Rivals.com projected Lucas as a potential future NFL receiver out of high school. That talent showed sporadically over Lucas' first three seasons as a Tiger. He caught 72 balls for 846 yards and eight touchdowns. But during his junior season, despite 46 catches for 509 yards, Lucas hit a low point on two fronts. He battled a case of the drops and was demoted temporarily to second-string on the depth chart. The Tigers limped to a 5-and-7 record in their first season in the Southeastern Conference.
"I watched the games with everyone else, I saw what was happening," Monique Lucas said of her son's struggles. "I just tried to be supportive of him and just make sure he had the resources to be successful. His family kind of rallied around him and told him to hang in there and keep doing his best."
While 2012 ended in disappointment, Lucas is thriving in 2013. He has 36 catches (tops on the team) for 358 yards and is on pace to set career-highs in both categories. He had his first 100-yard game in a win at Indiana and has led the Tigers in receptions three times. Not that Lucas is paying a bit of attention to the numbers.
"I've been playing the best that I have. But it's not really about that right now," Lucas said. "Myself and all of our receivers are pretty selfless as far as who's getting the most catches or who's getting the most yards, touchdowns, et cetera. That's not the goal. Everything else after that will take care of itself. As long as we keep winning games and the ball's moving downfield, I'm perfectly happy."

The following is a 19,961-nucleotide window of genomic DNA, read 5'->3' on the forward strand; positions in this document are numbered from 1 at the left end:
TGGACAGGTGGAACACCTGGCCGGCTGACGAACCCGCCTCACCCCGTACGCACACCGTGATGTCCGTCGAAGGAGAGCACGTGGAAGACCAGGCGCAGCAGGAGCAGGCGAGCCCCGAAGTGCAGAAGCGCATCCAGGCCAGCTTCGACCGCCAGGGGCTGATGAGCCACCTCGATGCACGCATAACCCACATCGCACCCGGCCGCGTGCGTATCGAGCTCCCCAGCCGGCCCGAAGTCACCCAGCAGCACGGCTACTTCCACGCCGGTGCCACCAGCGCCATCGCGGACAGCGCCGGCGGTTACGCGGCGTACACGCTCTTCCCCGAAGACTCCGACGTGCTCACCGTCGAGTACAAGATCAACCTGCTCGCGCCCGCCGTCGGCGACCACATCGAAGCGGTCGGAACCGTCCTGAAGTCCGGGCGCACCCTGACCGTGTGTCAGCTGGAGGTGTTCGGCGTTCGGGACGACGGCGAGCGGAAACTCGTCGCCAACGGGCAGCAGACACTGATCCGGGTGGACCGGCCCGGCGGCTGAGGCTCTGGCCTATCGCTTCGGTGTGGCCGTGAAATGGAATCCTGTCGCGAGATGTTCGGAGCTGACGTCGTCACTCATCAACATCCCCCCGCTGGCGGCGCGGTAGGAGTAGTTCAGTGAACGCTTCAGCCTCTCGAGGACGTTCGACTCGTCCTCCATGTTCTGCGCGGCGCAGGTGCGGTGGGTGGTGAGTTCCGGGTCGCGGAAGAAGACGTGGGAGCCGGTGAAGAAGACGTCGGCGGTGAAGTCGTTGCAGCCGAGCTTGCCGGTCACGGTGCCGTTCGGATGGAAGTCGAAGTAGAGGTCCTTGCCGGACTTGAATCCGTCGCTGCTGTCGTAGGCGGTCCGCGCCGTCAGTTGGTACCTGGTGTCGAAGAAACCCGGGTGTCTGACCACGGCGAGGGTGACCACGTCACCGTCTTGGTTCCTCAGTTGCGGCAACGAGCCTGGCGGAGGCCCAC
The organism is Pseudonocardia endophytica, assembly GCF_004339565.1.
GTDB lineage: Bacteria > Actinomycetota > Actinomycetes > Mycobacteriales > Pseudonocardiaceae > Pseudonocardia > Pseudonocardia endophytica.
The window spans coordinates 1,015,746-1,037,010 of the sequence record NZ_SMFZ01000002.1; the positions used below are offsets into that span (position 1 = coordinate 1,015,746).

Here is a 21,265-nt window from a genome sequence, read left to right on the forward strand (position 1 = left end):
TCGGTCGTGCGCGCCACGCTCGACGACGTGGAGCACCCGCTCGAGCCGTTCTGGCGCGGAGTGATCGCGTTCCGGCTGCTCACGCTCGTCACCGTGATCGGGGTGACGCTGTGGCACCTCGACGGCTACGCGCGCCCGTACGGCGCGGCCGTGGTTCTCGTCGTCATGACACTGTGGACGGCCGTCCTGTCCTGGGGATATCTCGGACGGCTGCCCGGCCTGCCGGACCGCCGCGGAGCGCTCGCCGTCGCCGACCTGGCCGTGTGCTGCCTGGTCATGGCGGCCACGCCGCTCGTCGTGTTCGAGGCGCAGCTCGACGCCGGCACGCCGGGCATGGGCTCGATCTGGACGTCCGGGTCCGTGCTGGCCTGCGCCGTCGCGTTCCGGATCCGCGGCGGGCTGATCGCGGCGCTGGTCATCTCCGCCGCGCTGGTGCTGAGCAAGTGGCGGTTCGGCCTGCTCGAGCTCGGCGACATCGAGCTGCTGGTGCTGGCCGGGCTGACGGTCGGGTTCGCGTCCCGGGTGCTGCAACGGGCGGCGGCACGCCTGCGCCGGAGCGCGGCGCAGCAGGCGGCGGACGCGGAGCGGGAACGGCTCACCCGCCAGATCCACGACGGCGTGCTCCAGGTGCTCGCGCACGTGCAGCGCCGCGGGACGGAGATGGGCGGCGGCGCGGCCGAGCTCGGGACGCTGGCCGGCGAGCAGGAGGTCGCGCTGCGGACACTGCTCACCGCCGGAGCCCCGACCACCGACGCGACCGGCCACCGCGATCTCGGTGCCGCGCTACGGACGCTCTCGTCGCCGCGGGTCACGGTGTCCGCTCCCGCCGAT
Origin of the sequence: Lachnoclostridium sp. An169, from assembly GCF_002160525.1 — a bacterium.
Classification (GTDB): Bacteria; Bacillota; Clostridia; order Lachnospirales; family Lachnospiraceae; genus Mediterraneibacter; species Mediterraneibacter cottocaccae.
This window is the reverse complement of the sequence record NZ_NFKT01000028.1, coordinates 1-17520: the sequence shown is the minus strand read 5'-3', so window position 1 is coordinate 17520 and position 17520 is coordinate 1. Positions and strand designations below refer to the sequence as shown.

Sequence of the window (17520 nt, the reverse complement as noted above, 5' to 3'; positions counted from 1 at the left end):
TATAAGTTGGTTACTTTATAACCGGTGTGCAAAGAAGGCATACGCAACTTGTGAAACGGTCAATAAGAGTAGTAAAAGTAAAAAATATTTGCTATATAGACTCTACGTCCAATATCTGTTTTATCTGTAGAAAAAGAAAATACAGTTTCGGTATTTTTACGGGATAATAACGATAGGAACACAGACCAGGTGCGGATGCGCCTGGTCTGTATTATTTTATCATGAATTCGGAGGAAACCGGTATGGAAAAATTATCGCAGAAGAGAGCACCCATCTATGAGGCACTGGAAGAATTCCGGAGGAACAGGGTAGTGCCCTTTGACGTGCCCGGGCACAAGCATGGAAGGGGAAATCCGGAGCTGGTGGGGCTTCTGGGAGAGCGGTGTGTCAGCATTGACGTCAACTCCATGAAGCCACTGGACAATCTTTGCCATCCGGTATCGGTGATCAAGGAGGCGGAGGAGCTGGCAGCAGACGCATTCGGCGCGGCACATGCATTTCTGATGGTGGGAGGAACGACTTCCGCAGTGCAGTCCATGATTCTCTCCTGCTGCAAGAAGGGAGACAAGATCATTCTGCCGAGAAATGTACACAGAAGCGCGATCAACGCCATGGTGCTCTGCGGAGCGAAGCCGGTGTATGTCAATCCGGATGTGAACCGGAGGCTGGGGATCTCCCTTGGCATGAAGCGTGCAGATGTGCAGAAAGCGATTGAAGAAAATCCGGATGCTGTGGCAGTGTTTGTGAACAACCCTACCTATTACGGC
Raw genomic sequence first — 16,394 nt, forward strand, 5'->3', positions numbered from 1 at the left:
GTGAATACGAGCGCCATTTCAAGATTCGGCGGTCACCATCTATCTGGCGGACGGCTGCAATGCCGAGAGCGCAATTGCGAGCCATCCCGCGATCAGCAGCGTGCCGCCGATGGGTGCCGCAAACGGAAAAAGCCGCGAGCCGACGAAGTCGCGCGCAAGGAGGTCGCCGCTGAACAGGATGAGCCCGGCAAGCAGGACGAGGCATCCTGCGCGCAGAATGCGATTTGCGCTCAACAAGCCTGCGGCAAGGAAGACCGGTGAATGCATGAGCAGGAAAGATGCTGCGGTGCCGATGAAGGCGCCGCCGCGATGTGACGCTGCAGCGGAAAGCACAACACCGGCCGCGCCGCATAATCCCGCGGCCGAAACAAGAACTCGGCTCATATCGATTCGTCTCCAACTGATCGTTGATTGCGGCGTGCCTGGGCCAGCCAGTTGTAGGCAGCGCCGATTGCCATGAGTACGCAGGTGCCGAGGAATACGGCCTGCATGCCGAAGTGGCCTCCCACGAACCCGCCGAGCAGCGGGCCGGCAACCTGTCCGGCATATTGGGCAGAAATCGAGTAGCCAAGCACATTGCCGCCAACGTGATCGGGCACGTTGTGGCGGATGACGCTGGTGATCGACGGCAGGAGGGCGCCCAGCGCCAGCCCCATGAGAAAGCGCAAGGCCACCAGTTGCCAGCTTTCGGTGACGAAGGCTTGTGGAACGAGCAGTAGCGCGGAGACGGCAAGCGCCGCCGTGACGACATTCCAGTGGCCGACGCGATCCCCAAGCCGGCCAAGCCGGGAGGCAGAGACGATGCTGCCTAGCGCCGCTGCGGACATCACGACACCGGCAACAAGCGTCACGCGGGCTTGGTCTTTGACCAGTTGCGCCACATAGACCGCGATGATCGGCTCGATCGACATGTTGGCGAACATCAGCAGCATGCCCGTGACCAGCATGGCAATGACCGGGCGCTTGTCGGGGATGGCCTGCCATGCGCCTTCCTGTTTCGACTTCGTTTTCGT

That attitude comes--where else?--from mom.
"I kind of look at it more right now as a team effort. I'm just happy Mizzou's team is able to kind of redeem themselves from last year," Monique said when asked about Marcus' success. "We just had a down year and some unfortunate injuries and glad the guys are healthier this year and they're making a statement."
"He's really been confidence for all the passing game," Hill, who is in his first season coaching quarterbacks after tutoring Lucas and the receivers for three seasons. "Because he has such a big athletic body, like a lot of our guys do, you can put him in the middle there. He's a smart person, which makes him a smart route runner and he's been making plays."